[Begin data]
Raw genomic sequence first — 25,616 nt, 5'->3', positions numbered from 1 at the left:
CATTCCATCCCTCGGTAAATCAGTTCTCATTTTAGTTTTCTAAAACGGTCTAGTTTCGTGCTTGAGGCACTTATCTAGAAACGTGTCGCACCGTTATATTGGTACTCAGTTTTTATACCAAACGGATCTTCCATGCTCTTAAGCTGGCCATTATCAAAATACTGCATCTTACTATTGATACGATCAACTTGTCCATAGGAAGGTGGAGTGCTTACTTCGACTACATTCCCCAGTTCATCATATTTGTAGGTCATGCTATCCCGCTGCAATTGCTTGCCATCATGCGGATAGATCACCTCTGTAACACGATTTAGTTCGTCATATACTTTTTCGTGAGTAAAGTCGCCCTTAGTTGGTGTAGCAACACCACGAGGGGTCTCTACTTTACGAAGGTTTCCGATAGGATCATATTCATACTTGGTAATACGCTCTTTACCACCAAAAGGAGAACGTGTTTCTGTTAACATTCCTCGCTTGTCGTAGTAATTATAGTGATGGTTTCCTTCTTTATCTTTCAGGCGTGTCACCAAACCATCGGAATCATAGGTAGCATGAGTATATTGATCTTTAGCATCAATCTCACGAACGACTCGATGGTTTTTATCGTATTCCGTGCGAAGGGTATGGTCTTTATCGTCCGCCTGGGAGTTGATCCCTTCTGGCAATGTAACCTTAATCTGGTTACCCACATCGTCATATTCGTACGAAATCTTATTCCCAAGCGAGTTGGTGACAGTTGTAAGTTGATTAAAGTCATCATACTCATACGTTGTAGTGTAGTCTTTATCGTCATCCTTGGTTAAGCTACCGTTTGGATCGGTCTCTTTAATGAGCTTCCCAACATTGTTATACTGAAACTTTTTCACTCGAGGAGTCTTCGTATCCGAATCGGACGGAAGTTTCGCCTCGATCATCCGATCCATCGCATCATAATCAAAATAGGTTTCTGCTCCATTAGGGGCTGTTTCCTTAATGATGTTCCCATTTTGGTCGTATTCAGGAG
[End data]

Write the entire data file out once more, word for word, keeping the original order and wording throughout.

Raw genomic sequence first — 25,616 nt, 5'->3', positions numbered from 1 at the left:
CATTCCATCCCTCGGTAAATCAGTTCTCATTTTAGTTTTCTAAAACGGTCTAGTTTCGTGCTTGAGGCACTTATCTAGAAACGTGTCGCACCGTTATATTGGTACTCAGTTTTTATACCAAACGGATCTTCCATGCTCTTAAGCTGGCCATTATCAAAATACTGCATCTTACTATTGATACGATCAACTTGTCCATAGGAAGGTGGAGTGCTTACTTCGACTACATTCCCCAGTTCATCATATTTGTAGGTCATGCTATCCCGCTGCAATTGCTTGCCATCATGCGGATAGATCACCTCTGTAACACGATTTAGTTCGTCATATACTTTTTCGTGAGTAAAGTCGCCCTTAGTTGGTGTAGCAACACCACGAGGGGTCTCTACTTTACGAAGGTTTCCGATAGGATCATATTCATACTTGGTAATACGCTCTTTACCACCAAAAGGAGAACGTGTTTCTGTTAACATTCCTCGCTTGTCGTAGTAATTATAGTGATGGTTTCCTTCTTTATCTTTCAGGCGTGTCACCAAACCATCGGAATCATAGGTAGCATGAGTATATTGATCTTTAGCATCAATCTCACGAACGACTCGATGGTTTTTATCGTATTCCGTGCGAAGGGTATGGTCTTTATCGTCCGCCTGGGAGTTGATCCCTTCTGGCAATGTAACCTTAATCTGGTTACCCACATCGTCATATTCGTACGAAATCTTATTCCCAAGCGAGTTGGTGACAGTTGTAAGTTGATTAAAGTCATCATACTCATACGTTGTAGTGTAGTCTTTATCGTCATCCTTGGTTAAGCTACCGTTTGGATCGGTCTCTTTAATGAGCTTCCCAACATTGTTATACTGAAACTTTTTCACTCGAGGAGTCTTCGTATCCGAATCGGACGGAAGTTTCGCCTCGATCATCCGATCCATCGCATCATAATCAAAATAGGTTTCTGCTCCATTAGGGGCTGTTTCCTTAATGATGTTCCCATTTTGGTCGTATTCAGGAG